Score = 1: Trivial Risk
The Risk is acceptably low. No further action is needed.
Score = 2: Tolerable Risk
The Risk is acceptably low. No major additional fire precautions will be needed. Any actions from the Fire Risk Assessment which are needed to address shortcomings should be carried out.
Score = 3 or 4: Moderate Risk
The Risk needs to be reduced to a tolerable level (or lower). An action plan is needed to identify what additional fire precautions are required and identify a time period by which these are to be completed. Actions need to be prioritised so that the highest risk issues are carried out first, which may need a further, detailed assessment to be conducted.
Score = 6: Substantial Risk
Fire safety may need a significant investment of time and money because there are significant issues that must be addressed. Urgent action should be taken for premises that are occupied. For premises that are not occupied, action is needed before occupancy.
Score = 9: Intolerable Risk
The premises, or the part of the premises that has been assessed, should not be occupied until the issues that cause the risk to be at this level are addressed.
In all cases, the aim of the Fire Risk Assessment should be to reduce the Risk Factor down to the lowest level that is reasonably achievable and practicable. Fire Risk Assessment does not mean that fire hazards have to be totally eliminated, but rather that reasonable measures are needed to reduce the risk to a Tolerable (or lower) level.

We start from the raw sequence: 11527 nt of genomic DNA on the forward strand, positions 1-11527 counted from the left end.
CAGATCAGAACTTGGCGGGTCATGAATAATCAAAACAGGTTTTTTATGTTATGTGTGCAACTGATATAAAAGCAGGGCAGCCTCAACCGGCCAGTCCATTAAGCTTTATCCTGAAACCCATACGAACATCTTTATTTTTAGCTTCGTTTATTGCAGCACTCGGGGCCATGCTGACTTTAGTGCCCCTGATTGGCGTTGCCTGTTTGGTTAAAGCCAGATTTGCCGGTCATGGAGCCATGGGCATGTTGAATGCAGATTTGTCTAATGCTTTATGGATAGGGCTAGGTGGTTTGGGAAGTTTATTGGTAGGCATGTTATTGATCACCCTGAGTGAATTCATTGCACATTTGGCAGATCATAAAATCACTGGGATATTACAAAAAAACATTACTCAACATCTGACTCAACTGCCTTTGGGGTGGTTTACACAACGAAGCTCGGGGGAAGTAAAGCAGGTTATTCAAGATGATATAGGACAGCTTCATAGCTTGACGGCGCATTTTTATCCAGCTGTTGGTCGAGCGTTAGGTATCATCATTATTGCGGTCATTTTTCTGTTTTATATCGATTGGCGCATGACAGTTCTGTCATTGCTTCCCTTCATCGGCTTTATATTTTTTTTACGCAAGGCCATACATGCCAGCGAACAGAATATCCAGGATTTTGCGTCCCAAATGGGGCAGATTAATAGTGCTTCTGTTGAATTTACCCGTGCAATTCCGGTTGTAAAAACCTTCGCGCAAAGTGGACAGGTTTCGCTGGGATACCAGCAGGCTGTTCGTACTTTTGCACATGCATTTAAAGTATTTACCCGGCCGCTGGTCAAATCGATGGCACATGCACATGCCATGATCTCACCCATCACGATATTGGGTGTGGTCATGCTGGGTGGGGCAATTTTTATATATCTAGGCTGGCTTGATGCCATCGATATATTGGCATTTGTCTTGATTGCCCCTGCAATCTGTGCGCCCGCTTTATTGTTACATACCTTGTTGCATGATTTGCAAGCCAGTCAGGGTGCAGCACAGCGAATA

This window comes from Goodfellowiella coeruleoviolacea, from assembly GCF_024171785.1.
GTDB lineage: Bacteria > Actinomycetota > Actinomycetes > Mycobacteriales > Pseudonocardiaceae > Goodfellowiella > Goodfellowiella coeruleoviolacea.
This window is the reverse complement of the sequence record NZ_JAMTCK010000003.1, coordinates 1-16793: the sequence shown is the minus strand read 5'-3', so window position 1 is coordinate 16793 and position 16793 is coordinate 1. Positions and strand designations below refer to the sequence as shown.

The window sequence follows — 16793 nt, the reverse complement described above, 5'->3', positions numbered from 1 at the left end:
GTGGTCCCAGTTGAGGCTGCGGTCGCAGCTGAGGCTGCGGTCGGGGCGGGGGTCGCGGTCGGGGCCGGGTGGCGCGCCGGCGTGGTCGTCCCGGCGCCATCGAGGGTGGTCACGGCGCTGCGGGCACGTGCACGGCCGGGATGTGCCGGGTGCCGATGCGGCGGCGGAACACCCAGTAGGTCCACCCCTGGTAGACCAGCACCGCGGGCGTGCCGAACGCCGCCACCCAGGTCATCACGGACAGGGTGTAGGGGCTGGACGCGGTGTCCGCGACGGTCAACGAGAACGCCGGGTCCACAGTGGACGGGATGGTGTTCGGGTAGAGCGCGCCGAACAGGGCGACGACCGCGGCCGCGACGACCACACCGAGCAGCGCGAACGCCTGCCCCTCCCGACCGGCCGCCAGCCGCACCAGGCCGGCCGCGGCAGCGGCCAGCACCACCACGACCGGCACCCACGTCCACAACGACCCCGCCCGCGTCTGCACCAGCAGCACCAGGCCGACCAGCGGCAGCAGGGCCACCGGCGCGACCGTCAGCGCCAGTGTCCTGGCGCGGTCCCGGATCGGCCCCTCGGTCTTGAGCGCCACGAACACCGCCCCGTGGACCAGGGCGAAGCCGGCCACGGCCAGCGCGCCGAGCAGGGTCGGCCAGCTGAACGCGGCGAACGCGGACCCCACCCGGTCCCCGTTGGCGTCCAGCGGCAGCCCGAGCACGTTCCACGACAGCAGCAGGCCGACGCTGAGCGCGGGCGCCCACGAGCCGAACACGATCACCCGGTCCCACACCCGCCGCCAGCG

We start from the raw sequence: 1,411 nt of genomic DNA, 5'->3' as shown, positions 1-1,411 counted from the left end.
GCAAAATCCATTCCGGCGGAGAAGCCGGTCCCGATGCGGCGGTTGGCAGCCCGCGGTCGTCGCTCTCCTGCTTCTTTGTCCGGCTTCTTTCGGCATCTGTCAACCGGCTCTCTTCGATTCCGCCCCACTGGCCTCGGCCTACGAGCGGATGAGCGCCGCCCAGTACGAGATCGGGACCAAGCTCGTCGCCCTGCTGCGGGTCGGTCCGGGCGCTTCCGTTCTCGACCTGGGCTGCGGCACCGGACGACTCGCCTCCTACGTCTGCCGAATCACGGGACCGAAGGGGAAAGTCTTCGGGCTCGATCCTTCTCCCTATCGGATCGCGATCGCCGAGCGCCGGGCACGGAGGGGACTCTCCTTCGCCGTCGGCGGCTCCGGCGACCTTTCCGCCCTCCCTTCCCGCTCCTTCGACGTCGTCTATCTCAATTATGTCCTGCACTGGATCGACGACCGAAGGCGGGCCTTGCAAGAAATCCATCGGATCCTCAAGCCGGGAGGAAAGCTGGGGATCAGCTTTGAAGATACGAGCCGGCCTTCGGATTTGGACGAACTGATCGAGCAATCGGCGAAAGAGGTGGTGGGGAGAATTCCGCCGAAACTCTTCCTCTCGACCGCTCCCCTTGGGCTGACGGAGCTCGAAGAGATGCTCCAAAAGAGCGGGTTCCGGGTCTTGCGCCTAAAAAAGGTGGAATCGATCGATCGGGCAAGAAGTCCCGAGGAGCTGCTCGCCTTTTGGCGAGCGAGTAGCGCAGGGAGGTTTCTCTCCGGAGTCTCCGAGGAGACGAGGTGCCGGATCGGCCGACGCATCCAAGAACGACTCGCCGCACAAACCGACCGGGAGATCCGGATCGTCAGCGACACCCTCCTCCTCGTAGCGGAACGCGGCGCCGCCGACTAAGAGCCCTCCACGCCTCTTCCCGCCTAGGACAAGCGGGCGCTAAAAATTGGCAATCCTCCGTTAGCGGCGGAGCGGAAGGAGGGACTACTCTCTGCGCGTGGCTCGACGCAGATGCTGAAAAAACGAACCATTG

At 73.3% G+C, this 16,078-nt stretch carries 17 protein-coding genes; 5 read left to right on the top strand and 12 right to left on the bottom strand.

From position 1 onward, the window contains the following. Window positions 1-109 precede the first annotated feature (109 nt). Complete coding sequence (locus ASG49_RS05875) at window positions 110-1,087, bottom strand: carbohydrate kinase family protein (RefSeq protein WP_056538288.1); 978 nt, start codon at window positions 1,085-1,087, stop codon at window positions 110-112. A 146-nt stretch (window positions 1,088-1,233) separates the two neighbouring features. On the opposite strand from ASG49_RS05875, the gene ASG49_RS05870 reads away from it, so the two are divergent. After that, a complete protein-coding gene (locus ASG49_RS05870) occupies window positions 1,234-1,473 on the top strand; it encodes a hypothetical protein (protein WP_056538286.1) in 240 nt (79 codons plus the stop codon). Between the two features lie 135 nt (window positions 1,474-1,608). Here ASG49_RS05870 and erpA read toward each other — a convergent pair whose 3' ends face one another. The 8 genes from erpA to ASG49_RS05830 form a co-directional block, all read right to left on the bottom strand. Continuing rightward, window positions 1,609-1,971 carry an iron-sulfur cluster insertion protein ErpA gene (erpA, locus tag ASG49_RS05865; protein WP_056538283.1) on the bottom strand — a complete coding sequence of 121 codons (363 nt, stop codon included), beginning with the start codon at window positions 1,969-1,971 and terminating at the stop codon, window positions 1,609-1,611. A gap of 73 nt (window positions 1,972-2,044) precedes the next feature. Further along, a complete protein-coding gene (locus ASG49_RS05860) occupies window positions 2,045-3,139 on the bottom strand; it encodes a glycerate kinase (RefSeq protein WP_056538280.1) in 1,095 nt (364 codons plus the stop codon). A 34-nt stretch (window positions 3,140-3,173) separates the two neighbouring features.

The Fire Risk Assessment of a small Church has identified a number of minor issues relating to the use and storage of candles, the positioning of some combustible materials outside and the use of electrical appliances that have not been subjected to any tests or inspections.
Even though there some issues identified that need to be addressed, these are not so bad as to result in a high risk of fire starting. The category chosen for 'Liklihood' is 'Normal' (2).
Due to the size of the premises, no electrical fire alarm has been provided. There are no exit signs. There is no emergency lighting, but a number of (manyally-operated) torches have been provided. There are three fire extinguishers, which are maintained under a service contract and are of the right type and size for the premises.
If there should to be a fire, it is foreseable that a person may not know where the exits are. The lack of automatic emergency lighting may be an issue at night-time. The category chosen for 'Severity' is 'Moderate' (2).
So, Liklihood x Severity = 2 x 2 = 4 = Moderate Risk
This category means that some action is needed to address the issues noted above. However, none of these should take too much time or effort, then the assessment can be reviewed to hopefully bring it down to a Tolerable level.
Other scoring systems
This page has included an example of how to score the Likelihood and Severity of a fire, and how to determine the overall Risk. However, there are other scoring systems that may equally be used.